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1st Jul 2022

ECB sparks doubt over eurozone expansion

  • The ECB has raised concern over rushed eurozone enlargements (Photo: European Central Bank)

The European Central Bank has sent signals of caution over the next round of eurozone enlargement, with Slovakia fearing it will be denied euro entry in 2009 for political reasons.

Two members of the executive board of the Frankfurt-based bank warned about the readiness of both the eurozone and the euro candidates for further expansion of the single currency at a conference on Monday (1 October).

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The 13-member monetary union was last enlarged in January when Slovenia, as the first of the 2004 EU entrants, joined the euro club. Ljubljana is set to be followed next year by the two Mediterranean islands of Cyprus and Malta.

But early access was not possible for Estonia and Lithuania, which originally wanted to join along with Slovenia, as both recorded higher levels of inflation than those permitted by the rules as a result of their record economic growth.

According to ECB board member Lorenzo Bini Smaghi, the Baltic experience highlights a pattern similar in most post-communist countries which suggests that while they are fast in nominal convergence with euro criteria, their real level of overcoming the gap with western Europe is still not sufficient.

He argued that the newcomers' economic boost has primarily been the result of transition and "it is not a renewable source of convergence for the future - when transition is over."

"Should we be worried that these imbalances can be very disruptive for convergence if they prove to be unsustainable, as corrections can be painful and costly?" Mr Bini Smaghi asked.

Too many things too fast?

Fellow board member Jurgen Stark pointed out that four poorer states which earlier joined the EU and then also the eurozone - Ireland, Greece, Portugal and Spain - had much more time to adapt to both the EU's rulebook and euro criteria than the 2004 newcomers.

Moreover, while they participated in the exchange rate mechanism, they were able "to cushion the inflationary impact of real convergence by allowing the nominal exchange rate to appreciate," which has not been the case of some current euro candidates.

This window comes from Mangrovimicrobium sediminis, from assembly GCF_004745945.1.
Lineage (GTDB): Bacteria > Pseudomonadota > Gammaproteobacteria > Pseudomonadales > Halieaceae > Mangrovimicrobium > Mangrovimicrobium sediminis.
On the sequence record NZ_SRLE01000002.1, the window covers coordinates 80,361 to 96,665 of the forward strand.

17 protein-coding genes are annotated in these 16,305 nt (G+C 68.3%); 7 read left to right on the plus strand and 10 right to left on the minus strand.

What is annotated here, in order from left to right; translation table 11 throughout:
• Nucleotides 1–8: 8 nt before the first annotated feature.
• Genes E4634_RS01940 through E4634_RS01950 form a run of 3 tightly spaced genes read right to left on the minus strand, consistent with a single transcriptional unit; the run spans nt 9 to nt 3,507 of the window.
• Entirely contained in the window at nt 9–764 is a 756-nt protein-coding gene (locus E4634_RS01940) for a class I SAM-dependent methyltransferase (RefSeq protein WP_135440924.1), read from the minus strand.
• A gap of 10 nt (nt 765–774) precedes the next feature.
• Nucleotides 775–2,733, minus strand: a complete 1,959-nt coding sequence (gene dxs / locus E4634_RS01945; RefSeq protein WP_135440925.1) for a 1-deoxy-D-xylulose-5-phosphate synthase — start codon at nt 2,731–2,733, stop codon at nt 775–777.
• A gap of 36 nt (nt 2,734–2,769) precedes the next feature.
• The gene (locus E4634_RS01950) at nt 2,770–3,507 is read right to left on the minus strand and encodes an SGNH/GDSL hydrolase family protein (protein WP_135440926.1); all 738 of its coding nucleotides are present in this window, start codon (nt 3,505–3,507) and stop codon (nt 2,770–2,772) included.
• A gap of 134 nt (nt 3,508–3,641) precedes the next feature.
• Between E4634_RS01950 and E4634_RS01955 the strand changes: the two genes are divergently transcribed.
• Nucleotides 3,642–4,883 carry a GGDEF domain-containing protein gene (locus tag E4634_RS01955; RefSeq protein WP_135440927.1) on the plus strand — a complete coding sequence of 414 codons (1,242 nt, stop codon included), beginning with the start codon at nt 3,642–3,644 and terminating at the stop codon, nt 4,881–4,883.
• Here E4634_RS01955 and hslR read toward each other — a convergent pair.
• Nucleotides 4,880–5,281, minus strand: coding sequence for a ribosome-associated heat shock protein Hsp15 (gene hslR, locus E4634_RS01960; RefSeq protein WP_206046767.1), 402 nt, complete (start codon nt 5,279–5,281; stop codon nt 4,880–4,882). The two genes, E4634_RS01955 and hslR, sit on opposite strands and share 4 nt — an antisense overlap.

"This might help to explain why the catching-up process in the cohesion countries appears to have been somewhat smoother than current experiences in some central and eastern European countries," he said.

"It would be wrong to assume that the current problems can be easily solved by joining the euro area before a fully sustainable level of convergence has been achieved," said Mr Stark.

He added that these countries should rather "build on their impressive achievements than to run the risk of facing additional problems if they enter monetary union too early in their convergence process."

"A sustainable level of convergence is in the interests of both the applicant country and the euro area as a whole."

Slovakia getting nervous

The ECB's statements are being closely monitored in Slovakia as the country prepares to finalise its euro membership bid, hoping to enter in 2009.

The most recent doubts were raised by press reports about a possible different method of calculation of the budget deficit by Eurostat, the EU's statistical office, which could mean the country would not fulfil the euro deficit criterion.

Slovak prime minister Robert Fico lobbied for political support from French president Nicolas Sarkozy on Tuesday (2 October).

Speaking to journalists, Mr Fico indicated he would not accept political reasons for spoiling Slovakia's euro chances.

"I refuse that someone defines new political statements or criteria. I also refuse reflections about the eurozone being too tired of enlargements or that the four Vysegrad countries should join the eurozone together," he said, according to Slovak radio.

Slovakia is the first state in central Europe planning to join the single currency. Poland, the Czech Republic and Hungary have not yet set an official date of entry.

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